We woke this morning to the whisper of a fog bank, a kind of visual murmur reminding us that summer is nearly over. Unlike the thick, soupy banks that will later blanket coastal shores, these clouds drifted and draped themselves around the landscape then, like gossamer threads, touched treetops before disappearing. I both dread and revel in this pre-autumn display; both celebrate the glory of its delicacy and plan for dark and rainy days of fall and winter.
Fog teaches so many lessons but none so powerful for me than to know that those mists can only hide objects, never move them. As a child I remember an entire week when fog was so thick it prevented city buses from running; drivers simply couldn't see where passenger stops were located. Living on a small island up the West Coast of British Columbia, fog was a way of life. So thick it was at times, we would determine the location of our incoming ferries by sound alone. Visual contact was impossible.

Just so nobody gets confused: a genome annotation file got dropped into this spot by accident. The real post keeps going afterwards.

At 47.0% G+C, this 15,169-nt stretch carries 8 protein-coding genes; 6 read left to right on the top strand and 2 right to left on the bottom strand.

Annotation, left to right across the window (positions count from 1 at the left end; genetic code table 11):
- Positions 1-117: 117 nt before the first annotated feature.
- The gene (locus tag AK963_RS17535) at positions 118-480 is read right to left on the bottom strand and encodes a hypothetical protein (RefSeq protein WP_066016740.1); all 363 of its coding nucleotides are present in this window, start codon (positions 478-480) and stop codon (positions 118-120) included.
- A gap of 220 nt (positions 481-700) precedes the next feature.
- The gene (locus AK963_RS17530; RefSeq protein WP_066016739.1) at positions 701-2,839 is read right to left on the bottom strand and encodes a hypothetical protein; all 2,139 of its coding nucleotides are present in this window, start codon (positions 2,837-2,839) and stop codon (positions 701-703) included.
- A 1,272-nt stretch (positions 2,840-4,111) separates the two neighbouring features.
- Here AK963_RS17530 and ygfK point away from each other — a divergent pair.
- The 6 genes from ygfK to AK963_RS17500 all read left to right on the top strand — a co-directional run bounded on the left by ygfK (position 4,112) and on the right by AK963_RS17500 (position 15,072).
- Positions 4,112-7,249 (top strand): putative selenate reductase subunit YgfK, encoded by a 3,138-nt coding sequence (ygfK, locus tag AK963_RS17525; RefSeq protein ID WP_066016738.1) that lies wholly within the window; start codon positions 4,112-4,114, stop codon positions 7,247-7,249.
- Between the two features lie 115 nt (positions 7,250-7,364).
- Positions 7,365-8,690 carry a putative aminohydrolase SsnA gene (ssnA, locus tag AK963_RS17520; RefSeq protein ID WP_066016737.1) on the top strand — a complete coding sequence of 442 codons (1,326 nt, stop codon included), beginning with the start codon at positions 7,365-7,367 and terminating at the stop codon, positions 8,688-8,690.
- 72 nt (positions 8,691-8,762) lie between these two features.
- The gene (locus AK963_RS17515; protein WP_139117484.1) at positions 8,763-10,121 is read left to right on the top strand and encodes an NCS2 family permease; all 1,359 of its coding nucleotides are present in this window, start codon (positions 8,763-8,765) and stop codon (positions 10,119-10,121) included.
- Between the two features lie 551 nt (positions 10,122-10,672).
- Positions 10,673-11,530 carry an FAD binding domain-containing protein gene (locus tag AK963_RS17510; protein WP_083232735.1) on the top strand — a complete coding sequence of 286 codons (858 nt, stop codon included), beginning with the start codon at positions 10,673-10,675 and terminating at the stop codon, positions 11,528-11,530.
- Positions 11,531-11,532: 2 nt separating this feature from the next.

Life can be like that. Whether preceded by a mere inkling of trouble ahead or without warning, enveloping us in clouds of confusion while we grope for relief from our pain or loss, we cannot see. Sometimes, it seems, even God Himself is hidden. How good to know no power of earth or hell can move Him. To those who have entrusted their lives to Christ, in time the fog will lift, revealing Him in even greater splendour.
"We don't yet see things clearly. We're squinting in a fog, peering through a mist. But it won't be long before the weather clears and the sun shines bright! We'll see it all then, see it all as clearly as God sees us, knowing him directly just as he knows us!" 1 Corinthians 13: 12 (The Message)